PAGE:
More steel is needed in midfield
Manchester United 1, Manchester City 6.
Hardly a scoreline worth thinking about, is it? Well unfortunately for the fans in the red half of Manchester, and to the elation of those in the blue half, it happened.
From the perspective of the red half this was a day that Alex Ferguson would never have anticipated, certainly not during his time in charge.
For many keen observers of the Premier League this is something that has been coming. Since the summer of 2008, Sheik Mansour has poured his oil-fuelled billions into the club with the aim of making them the best side in Europe.
Without doubt you have to admit that Manchester City have now put themselves in a position to contend for the major trophies. We knew this before yesterday’s result, but the result itself seemed only to confirm it.
So what of United? Where do they go from here? Based on the post-match reactions from a wide range of media sources, the obituaries are already being written about the demise of Manchester United, the changing of the guard, no longer favourites for the title etc. You get the idea.
The funny thing is that many of the people writing about our demise were the same ones who were commenting about our attacking vibrant brand of football in the wake of United's 8-2 thrashing of Arsenal.
The various articles about Manchester United’s demise are very much premature in my opinion, although under the same breath some of the underlying issues which were exposed horribly in the defeat against Manchester City have to be addressed. Especially after what Alex Ferguson described as the worst in Manchester United's illustrious history.
The only criticism of Manchester United is that on occasion, they cross that fine line of confidence and complacency. This is something that nearly cost the reds three points against Basle and most definitely against Man City. It is all good having a sense of invincibility psychologically, but that should not translate into serial lapses of concentration.
Firstly Manchester United need to sort things out defensively. 12 goals so far in the league conceded, not to mention the three against Basle, is simply not championship quality. The Red's defence is the worst in the current league Top 4 (yes, even Newcastle have conceded less goals then we have).
Granted, some of Manchester United's defensive woes have not been preventable. When you lose three out of your four first-choice back four in the first game of the season (Vidic, Ferdinand and Rafael) it is a little too much to expect defensive solidity.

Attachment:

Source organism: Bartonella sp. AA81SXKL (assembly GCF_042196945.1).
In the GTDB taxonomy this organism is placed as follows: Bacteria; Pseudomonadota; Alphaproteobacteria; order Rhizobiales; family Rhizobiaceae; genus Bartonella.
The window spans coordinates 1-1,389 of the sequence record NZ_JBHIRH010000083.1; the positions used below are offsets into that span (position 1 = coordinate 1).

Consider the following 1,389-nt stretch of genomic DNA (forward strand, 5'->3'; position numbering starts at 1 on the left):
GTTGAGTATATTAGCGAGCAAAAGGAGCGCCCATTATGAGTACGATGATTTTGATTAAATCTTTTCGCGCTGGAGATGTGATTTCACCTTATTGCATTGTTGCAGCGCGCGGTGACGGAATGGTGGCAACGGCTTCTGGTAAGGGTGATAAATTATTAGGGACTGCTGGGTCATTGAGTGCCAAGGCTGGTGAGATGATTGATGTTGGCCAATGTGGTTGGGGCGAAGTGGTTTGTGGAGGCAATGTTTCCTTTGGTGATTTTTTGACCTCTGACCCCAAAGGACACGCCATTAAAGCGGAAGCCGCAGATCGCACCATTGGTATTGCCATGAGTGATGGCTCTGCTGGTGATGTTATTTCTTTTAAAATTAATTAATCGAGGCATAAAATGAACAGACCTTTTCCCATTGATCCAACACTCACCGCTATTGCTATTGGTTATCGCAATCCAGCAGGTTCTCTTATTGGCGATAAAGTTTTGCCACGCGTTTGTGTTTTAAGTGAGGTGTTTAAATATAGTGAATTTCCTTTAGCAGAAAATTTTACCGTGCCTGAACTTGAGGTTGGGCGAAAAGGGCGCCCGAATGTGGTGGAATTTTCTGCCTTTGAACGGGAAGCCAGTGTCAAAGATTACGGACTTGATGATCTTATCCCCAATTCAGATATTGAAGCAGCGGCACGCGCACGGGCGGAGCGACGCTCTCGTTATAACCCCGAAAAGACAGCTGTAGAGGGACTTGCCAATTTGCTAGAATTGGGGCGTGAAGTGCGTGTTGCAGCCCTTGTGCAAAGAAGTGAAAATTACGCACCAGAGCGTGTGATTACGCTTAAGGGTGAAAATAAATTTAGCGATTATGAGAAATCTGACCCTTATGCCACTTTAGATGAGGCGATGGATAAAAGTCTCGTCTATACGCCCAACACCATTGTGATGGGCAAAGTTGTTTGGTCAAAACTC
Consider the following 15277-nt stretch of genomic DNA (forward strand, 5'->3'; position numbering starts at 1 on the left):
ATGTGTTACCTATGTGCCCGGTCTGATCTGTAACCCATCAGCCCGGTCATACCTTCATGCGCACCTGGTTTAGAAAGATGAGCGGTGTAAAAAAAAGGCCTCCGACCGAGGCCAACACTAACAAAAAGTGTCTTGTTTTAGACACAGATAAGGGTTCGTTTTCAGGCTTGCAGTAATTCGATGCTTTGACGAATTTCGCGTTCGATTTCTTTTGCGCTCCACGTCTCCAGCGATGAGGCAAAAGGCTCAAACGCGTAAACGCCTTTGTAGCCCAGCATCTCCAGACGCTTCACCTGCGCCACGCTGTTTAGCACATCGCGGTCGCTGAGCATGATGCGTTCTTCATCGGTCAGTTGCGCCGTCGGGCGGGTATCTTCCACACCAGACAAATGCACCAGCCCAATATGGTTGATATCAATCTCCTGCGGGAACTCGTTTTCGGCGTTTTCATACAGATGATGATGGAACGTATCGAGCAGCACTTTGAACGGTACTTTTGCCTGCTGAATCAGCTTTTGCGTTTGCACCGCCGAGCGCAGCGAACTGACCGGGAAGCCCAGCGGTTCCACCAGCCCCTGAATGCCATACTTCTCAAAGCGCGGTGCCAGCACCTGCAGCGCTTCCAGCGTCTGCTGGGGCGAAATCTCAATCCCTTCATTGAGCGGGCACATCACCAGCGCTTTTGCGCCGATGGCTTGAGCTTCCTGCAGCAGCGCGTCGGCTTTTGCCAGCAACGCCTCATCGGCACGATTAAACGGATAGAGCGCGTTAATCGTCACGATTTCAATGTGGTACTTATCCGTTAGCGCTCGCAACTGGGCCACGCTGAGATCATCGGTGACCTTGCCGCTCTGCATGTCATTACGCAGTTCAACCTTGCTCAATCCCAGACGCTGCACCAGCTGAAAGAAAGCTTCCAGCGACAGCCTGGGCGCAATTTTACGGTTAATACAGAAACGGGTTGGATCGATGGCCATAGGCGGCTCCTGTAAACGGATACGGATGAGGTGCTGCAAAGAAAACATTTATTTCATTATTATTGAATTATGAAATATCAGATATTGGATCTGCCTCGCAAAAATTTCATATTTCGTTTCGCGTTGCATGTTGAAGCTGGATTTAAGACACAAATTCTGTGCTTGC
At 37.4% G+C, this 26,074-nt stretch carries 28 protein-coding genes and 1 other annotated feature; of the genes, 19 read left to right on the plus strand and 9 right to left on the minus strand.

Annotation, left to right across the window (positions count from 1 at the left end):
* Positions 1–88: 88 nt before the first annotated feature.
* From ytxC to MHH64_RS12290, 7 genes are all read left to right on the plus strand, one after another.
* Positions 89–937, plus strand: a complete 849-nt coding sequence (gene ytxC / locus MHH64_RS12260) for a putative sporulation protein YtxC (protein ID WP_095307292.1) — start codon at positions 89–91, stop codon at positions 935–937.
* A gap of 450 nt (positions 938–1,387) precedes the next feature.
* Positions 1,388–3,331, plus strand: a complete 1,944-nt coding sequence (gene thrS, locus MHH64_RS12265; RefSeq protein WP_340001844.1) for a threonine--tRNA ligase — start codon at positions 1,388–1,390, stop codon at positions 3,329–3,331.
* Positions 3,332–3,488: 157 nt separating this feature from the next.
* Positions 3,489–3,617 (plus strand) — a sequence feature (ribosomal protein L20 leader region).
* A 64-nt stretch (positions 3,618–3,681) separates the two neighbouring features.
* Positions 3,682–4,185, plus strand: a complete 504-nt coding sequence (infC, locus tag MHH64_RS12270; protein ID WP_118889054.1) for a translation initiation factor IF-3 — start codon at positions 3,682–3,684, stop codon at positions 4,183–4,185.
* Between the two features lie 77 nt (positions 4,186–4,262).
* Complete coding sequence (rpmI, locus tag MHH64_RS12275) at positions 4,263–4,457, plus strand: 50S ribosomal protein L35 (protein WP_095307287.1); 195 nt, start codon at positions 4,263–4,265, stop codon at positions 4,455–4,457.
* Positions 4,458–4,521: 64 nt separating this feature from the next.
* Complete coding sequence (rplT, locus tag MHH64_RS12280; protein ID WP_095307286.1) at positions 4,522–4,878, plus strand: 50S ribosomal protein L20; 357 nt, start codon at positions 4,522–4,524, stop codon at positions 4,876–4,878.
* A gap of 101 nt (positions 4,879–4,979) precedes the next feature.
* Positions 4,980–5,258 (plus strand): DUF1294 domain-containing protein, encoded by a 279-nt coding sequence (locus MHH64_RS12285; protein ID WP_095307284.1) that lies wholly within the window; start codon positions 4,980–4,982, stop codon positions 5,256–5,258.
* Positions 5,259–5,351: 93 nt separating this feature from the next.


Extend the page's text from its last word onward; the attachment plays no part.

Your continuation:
On the positives Phil Jones and Chris Smalling have both shown the flexibility and footballing intelligence to indicate they will be vital components in the side for many years to come. With the brick wall known as Nemanja Vidic returning to full fitness things can only get better.
Unfortunately, within the squad two players in particular are proving that their days are numbered as Manchester United defenders.
The first player is Rio Ferdinand. This pains me, not only as a Manchester United fan, but as an England fan. One of the finest ball-playing defenders of his generation is clearly no longer at his best, and the injuries have certainly not been helpful; but the reality is that he has lost that vital yard of pace—something which I personally think has been in evidence for a couple of years.
That in itself is not entirely detrimental. Players such as John Terry and Carlos Puyol have never been pacey, but there reading of the game has remained exemplary. Ferdinand has always been a fantastic reader of the game, but his timing and positioning in recent games has been questionable. While I think he has a few more good games left in him, he surely has to leave at the end of the season, as United cannot carry a player who makes mistakes.
The second player is Jonny Evans. For me he is a player who, despite his potential, has always had a mistake in him. Against Manchester City he had a shocker, and the red card was just simply the climax of such an insipid performance.
Credit must go to Alex Ferguson for sticking with him despite the criticism levelled at him last season. Unfortunately this season, despite the early promise that Evans showed, he demonstrated again that against top class opposition he is simply an accident waiting to happen.
I would never place him in the Titus Bramble category of clumsiness, although I simply don't think he is good enough to play for Manchester United in light of the club's ambitions.
So despite recent additions in the last year or so of Chris Smalling and Phil Jones, another defender would not go amiss.
Midfield is another area in which United was dominated yesterday, with possession of 55 percent on the side of Manchester City, any higher than that would be Barcelona territory. It shows that we lack that presence in the centre of midfield. People who have read my articles before will know I have already touched upon this issue. So I won’t go too much into it. Manchester City won the game partly due to the brilliance of Silva and tenacity of Yaya Toure. Both are a good mix of player to have in the centre.
You could argue that United as yet do not possess either a world class creator or ball winner. We have Cleverly who has the potential and a fully fit Fletcher who is vital to the team. United I feel need someone in the mould of Daniele de Rossi or Riccardo Montolivo. Both are good play makers (especially the latter) and can win the ball. Both are out of contract at the end of the season, and both are players you could put in the world class bracket.
Overall we should remember that one game does not win the title, not in October anyway. I'm certainly not falling into the trap of writing Manchester United off. I still feel we have the quality and most importantly the determination and experience to walk away with the Premiership Trophy in the Red half of Manchester.